One of the most important things in terms of career growth is increasing your network. Yes, you should absolutely be learning to network on your own; having your own network of contacts is hugely important. But the truth of the matter is that a mentor will likely have a more extensive and better established network than you, simply because they have had more time to curate their connections. A good mentor will be able to connect you to people you wouldn’t otherwise be able to interact with, and set you up with opportunities that wouldn’t be available outside of their personal network.
Mentors Will Be Able to Provide the Insight & Advice That You Need
It’s important to have someone to bounce ideas off of. A valuable mentor will be able to provide you with advice that is backed with actual experience and information. Good advice is invaluable, and if you can look past your own ego and pride to listen to someone else, your mentor will be able to provide you with exactly what you need to hear. (Note: Make sure your mentor has the ability to provide constructive criticism and feedback. You’ll need to know when you’re wrong.) This doesn’t mean your mentor will know all; but it is likely that they will have insight far beyond your years, and that’s wildly important when trying to establish yourself in any career path.
When individuals have been working a job for a while, it’s easy to just find a daily groove, and go with the motions. But going with the flow doesn’t always mean we are being as effective as we can be in our positions. The reality is that some employees fall into their normal workflow, and are not entirely sure what else they can be doing in order to improve their effectiveness at their job.
I’ve spent some time pondering ways that employees who are looking to avoid stagnation can start to develop their skillsets at work. There are a few major steps that one can take to become more effective at their job.
Determine the Purpose of Your Work
The first step to improving is to understand exactly what you are trying to improve. Effectiveness in any job can only be achieved if there is a full understanding of what the job is. The easiest way to do this is to conduct a thorough analysis of your current position.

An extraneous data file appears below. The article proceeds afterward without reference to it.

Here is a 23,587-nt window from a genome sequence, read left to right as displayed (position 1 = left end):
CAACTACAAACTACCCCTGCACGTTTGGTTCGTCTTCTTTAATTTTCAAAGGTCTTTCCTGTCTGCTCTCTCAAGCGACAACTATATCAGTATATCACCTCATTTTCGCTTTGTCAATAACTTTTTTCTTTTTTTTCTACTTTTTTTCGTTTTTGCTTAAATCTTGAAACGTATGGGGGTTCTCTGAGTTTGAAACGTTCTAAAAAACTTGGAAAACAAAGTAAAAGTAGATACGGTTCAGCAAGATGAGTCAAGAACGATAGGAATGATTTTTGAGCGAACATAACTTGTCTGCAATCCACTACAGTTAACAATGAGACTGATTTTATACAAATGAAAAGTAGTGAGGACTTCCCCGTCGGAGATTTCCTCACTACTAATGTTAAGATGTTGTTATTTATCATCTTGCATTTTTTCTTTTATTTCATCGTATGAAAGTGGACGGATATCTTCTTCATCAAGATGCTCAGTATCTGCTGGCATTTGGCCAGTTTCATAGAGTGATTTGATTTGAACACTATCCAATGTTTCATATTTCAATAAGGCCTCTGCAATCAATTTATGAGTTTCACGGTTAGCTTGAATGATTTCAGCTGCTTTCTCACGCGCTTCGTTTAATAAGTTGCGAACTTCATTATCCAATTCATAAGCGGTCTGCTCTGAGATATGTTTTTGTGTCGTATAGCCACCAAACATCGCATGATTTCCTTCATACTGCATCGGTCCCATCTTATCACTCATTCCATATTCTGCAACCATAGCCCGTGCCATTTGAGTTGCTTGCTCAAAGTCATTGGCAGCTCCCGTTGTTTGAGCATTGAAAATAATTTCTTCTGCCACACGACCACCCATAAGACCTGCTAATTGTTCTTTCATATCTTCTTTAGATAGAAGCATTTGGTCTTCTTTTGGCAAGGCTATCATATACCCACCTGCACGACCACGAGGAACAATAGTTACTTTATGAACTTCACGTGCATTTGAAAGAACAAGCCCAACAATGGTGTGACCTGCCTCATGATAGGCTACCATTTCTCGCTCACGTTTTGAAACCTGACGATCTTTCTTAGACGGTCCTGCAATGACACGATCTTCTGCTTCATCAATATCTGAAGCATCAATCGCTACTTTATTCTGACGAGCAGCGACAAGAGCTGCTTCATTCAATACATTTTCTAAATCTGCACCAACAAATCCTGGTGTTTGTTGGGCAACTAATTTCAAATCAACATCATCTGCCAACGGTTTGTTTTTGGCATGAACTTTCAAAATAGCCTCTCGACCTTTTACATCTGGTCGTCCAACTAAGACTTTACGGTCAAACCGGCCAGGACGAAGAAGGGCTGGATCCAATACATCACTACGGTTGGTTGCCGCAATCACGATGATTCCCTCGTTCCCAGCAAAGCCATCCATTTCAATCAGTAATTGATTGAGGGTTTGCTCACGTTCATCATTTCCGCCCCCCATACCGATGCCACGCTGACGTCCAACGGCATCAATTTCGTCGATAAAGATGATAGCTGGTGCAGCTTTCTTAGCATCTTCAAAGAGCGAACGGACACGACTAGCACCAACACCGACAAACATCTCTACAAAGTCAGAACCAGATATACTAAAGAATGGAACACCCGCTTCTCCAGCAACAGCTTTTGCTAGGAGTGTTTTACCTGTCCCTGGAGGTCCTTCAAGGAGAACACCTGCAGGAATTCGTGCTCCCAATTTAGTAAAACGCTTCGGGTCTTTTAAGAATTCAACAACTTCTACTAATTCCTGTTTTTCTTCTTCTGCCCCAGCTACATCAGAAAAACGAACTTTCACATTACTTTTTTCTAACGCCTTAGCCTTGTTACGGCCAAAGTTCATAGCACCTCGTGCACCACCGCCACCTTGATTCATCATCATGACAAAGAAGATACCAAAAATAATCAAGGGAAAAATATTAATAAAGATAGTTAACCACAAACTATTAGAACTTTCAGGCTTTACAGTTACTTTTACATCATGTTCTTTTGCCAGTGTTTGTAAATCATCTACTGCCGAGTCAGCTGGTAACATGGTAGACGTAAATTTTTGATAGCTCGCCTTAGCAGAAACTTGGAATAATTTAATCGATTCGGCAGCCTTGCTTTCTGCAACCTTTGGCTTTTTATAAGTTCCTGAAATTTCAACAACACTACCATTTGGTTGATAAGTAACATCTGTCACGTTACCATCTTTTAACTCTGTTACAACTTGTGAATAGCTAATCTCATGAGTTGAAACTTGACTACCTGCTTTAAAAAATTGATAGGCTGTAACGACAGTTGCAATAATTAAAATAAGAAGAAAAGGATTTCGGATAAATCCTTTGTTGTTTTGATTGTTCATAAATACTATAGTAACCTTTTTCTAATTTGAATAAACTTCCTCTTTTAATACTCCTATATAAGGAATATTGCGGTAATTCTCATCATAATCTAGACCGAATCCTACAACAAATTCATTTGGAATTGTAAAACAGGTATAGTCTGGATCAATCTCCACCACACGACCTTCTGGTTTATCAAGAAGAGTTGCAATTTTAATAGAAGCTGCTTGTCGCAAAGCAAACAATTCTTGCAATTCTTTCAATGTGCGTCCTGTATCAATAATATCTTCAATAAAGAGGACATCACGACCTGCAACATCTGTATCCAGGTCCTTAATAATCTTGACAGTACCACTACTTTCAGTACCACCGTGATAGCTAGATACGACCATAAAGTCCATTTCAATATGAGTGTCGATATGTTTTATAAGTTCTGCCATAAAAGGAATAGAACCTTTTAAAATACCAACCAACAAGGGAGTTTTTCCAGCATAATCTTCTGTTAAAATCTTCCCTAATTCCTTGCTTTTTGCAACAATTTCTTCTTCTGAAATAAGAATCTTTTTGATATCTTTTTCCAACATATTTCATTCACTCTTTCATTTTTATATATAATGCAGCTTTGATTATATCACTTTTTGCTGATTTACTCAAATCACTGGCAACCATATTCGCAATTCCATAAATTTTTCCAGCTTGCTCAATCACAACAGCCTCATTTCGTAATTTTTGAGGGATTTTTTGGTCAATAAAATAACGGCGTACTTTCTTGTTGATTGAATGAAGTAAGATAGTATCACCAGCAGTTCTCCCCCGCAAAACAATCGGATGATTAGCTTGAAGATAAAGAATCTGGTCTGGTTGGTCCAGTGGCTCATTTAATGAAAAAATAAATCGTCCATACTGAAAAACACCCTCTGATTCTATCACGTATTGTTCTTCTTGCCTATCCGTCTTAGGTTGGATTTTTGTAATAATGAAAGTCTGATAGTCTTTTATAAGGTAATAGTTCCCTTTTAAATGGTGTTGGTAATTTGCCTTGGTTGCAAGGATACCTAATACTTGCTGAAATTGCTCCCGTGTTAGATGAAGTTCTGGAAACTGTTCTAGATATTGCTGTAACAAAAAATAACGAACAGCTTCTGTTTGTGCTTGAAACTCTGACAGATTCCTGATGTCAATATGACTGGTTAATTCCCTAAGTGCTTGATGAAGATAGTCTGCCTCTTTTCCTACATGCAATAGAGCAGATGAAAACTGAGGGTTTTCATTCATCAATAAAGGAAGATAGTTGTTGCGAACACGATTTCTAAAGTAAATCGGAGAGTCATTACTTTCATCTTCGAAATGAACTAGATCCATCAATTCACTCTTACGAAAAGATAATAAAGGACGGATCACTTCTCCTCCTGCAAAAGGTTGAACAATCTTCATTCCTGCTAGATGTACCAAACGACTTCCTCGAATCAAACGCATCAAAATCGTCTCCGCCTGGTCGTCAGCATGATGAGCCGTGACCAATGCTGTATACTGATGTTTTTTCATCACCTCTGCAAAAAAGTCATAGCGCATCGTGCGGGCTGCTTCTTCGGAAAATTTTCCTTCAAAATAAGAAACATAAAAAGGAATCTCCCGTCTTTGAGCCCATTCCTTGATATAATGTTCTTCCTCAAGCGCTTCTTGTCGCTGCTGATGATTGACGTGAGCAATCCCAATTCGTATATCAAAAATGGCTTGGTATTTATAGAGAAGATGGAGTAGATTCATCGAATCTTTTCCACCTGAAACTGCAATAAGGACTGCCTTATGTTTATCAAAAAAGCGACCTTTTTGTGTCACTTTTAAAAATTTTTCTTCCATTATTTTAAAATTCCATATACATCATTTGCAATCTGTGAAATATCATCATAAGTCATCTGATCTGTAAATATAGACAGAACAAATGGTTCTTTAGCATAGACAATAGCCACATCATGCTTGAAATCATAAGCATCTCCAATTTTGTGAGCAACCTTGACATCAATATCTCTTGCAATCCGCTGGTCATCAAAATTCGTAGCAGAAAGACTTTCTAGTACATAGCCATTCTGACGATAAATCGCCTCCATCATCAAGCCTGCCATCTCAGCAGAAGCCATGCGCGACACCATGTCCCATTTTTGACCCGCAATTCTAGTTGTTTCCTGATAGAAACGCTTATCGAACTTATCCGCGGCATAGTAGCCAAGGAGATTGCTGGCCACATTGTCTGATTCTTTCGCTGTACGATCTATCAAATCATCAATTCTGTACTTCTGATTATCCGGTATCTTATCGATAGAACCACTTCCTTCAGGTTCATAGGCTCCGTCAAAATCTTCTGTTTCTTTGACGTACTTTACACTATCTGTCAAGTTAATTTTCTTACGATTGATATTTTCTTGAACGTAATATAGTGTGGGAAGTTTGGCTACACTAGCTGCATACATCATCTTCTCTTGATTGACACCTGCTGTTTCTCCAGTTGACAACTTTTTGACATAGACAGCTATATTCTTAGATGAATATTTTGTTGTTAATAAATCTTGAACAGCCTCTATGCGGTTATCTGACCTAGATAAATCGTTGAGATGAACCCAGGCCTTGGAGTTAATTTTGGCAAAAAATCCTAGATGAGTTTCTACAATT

- Look through the formal documentation that is available for your position. Determine what the objectives and main priorities are on the job description. If you have access to the the rubrics for performance reviews, review those as well. They will give you an accurate picture of what is expected of an exemplary employee.
- Seek out any available training that is available for your job. Training materials are a great resource because they go beyond just telling you what you’ll get rewarded for. Training materials will also give you best practices and provide some (hopefully helpful) instruction on how to do your job well. Seeking out training materials also shows initiative to your superiors. (Bosses love when their employees show dedication to betterment.)
After you’ve reviewed those documents and materials, you should be armed with a better understanding of what you should be accomplishing and working towards in your current position.
Turn Up the Positivity
This may feel cheesy to some, but there really is something to be said about adopting a good attitude within the workplace. Positivity can go a long way in terms of productivity.
- Studies have shown that people who are consistently positive have a better ability to handle stress, work related challenges, and general adversity.
- Maintaining a positive attitude also helps you to see things more clearly. If you’re less stressed, you can make more rational, and beneficial decisions.
Be sure to check back next month to determine what else you can do to become more effective at work.
Your body language has more of an impact on your career than you’d believe. According to Albert Mehrabian, Professor Emeritus of Psychology at UCLA,
The three elements account differently for our liking for the person who puts forward a message concerning their feelings: words account for 7%, tone of voice accounts for 38%, and body language accounts for 55% of the liking.
Body language is our non-verbal communication of our feelings and thoughts; we judge other people on their body language, and we are constantly being judged by our body language. Due to the fact that so much is communicated outside of the words that we speak, it’s important to be aware of our bodies, and to work to give off the correct impression. These are a few things you should keep in mind about body language in the office.